Hunting on LWCF Land – A story of access and conservation

This is my fifth fall in the woods as a hunter, and I am still negotiating my way through this new territory. From the beginning, I’ve spent a lot of time sitting with maps and a lot of time walking around in the woods exploring the boundaries of the lands I am hunting on. I can hunt here, but I can’t hunt past that fence. I could hunt that animal, but I need to make sure he came from the east so he’s less likely to jump onto private property. If I hunt this area, it needs to be opening weekend, before the animals seek refuge in the adjacent field. I am constantly aware of where I stand and of where the animal stands; an awareness central to the ethos of a public land hunter.

Every time I set foot in the woods I feel blessed and grateful that my country values public access and preservation of natural places. Sometimes I am frustrated by big stretches of public land with no access point. As a public land hunter, sometimes, I channel my father and say in a stressed tone, “They are all on private land!” Sometimes, I wonder if I’m this frustrated by the broken up landscape, how do the animals feel about it? Sometimes, I wonder what the solutions are.

I did a lot of research this fall on areas in Montana that benefited from the Land and Water Conservation Fund. I wanted to hunt that land, to see how it felt, to see what thoughts it brought to the surface. I settled on Tenderfoot Creek in the Lewis and Clark National Forest. The Tenderfoot Creek project placed over 8200 acres of private ranch land into public ownership. The total cost of the project was $10.7 million. The Land and Water Conservation Fund covered $10.1 million.

This project took thousands and thousands of acres of beautiful wilderness, prime elk habitat, and pristine Smith River tributaries, and opened it up to public land hunters, anglers, and outdoor enthusiasts. As a public land hunter, angler and outdoor enthusiast, I love this! The conversation around how LWCF can and does increase access to public lands is widespread and extremely important. As a conservationist, it’s also really important to me that we talk about the value of a connected public landscape for the wildlife that live in it.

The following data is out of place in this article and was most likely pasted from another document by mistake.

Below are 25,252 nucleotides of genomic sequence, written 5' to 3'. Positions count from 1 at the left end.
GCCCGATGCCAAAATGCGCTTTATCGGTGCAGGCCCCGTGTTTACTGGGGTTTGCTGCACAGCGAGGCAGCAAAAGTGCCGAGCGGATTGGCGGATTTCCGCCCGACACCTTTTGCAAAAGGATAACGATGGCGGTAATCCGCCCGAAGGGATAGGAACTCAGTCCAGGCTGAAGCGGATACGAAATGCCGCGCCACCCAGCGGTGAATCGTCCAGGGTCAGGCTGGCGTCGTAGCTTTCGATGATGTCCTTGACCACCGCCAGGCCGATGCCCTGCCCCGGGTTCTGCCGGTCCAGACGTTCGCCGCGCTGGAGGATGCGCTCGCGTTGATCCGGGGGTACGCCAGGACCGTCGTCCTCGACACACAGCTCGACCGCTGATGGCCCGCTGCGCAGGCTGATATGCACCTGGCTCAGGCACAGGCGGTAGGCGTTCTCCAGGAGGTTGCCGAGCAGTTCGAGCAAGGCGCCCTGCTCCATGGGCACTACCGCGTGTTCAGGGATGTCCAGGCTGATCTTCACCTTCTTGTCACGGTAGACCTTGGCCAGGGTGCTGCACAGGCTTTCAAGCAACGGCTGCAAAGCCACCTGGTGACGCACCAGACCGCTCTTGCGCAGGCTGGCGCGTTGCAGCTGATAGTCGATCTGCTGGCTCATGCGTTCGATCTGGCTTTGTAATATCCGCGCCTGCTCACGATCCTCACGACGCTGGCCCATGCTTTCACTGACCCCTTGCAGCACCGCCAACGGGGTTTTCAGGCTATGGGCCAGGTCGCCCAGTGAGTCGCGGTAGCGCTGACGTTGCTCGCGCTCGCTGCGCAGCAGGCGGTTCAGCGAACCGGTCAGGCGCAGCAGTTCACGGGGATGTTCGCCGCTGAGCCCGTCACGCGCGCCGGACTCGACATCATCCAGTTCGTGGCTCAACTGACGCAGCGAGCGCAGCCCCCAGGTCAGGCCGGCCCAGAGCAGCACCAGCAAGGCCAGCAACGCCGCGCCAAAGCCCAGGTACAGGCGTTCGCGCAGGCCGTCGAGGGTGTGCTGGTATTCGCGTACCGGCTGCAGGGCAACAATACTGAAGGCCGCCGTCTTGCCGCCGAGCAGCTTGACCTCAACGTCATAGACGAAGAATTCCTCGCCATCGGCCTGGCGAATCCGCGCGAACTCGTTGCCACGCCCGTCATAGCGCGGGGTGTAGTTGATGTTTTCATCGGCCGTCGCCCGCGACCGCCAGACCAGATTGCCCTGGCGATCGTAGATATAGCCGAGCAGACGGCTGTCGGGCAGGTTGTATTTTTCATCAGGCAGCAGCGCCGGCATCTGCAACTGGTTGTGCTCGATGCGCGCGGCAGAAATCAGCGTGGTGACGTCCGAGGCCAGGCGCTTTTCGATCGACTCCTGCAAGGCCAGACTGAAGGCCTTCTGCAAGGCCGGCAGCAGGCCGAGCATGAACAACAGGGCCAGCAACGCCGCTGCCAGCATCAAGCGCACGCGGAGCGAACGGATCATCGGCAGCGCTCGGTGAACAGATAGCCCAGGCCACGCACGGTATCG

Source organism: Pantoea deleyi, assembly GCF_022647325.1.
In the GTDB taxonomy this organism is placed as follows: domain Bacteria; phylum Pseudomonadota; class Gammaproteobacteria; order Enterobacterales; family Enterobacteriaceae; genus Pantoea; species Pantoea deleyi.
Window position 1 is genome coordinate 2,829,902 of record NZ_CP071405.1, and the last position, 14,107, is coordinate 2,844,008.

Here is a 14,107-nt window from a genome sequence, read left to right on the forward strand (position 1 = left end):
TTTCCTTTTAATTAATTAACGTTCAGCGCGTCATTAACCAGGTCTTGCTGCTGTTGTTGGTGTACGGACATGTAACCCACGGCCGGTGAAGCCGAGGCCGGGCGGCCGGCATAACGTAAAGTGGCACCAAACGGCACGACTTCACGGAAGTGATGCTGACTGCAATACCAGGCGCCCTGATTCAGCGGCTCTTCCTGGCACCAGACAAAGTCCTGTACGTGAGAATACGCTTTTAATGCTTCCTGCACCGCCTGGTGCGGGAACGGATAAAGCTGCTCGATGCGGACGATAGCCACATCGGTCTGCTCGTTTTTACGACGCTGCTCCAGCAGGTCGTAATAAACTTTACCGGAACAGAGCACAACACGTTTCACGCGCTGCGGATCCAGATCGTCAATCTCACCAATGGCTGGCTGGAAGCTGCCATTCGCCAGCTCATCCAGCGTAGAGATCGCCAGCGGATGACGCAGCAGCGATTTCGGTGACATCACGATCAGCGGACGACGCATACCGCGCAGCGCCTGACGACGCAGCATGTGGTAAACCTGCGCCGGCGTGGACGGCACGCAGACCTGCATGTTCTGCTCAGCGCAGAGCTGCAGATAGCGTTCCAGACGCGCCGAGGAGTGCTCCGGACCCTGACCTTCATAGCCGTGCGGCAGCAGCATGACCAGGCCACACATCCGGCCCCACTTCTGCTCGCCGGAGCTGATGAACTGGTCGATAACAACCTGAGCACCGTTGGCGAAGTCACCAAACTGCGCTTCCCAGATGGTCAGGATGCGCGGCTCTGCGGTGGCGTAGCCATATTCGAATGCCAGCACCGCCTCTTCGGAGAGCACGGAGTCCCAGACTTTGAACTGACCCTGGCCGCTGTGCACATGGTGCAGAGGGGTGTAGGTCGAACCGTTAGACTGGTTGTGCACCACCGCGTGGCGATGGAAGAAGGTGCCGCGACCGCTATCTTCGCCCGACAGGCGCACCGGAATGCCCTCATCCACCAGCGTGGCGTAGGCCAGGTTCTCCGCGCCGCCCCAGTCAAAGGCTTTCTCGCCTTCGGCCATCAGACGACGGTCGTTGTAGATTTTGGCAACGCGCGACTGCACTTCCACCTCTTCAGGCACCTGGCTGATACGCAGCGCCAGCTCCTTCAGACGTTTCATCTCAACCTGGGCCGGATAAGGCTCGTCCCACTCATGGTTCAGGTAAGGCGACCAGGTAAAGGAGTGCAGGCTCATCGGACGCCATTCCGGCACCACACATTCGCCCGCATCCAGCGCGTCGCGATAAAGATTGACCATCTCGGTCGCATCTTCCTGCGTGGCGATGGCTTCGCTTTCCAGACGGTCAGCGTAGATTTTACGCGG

The drawbacks of a checkerboard landscape to the animals I hunt isn’t always obvious. Mostly, they seem to find refuge there.  However, imagine this: as an animal, if you were to walk in a straight line through these checkered woods you would cross a boundary roughly every 20 minutes. Sometimes it would mean crossing from a dark forested parcel into an open harvested parcel. Sometimes it would mean injuring yourself jumping the fence that separates your water source from your bedding grounds. It means a lack of cohesive, big picture land management. It means a lack of public oversight to ensure that the management of these lands reflects our values.

The Tenderfoot Creek project contributed 13 square miles to create an open and connected habitat for deer and elk. It protected 10 miles of Tenderfoot Creek, a tributary to the Smith River and a vital source of clean, cold water, and spawning habitat.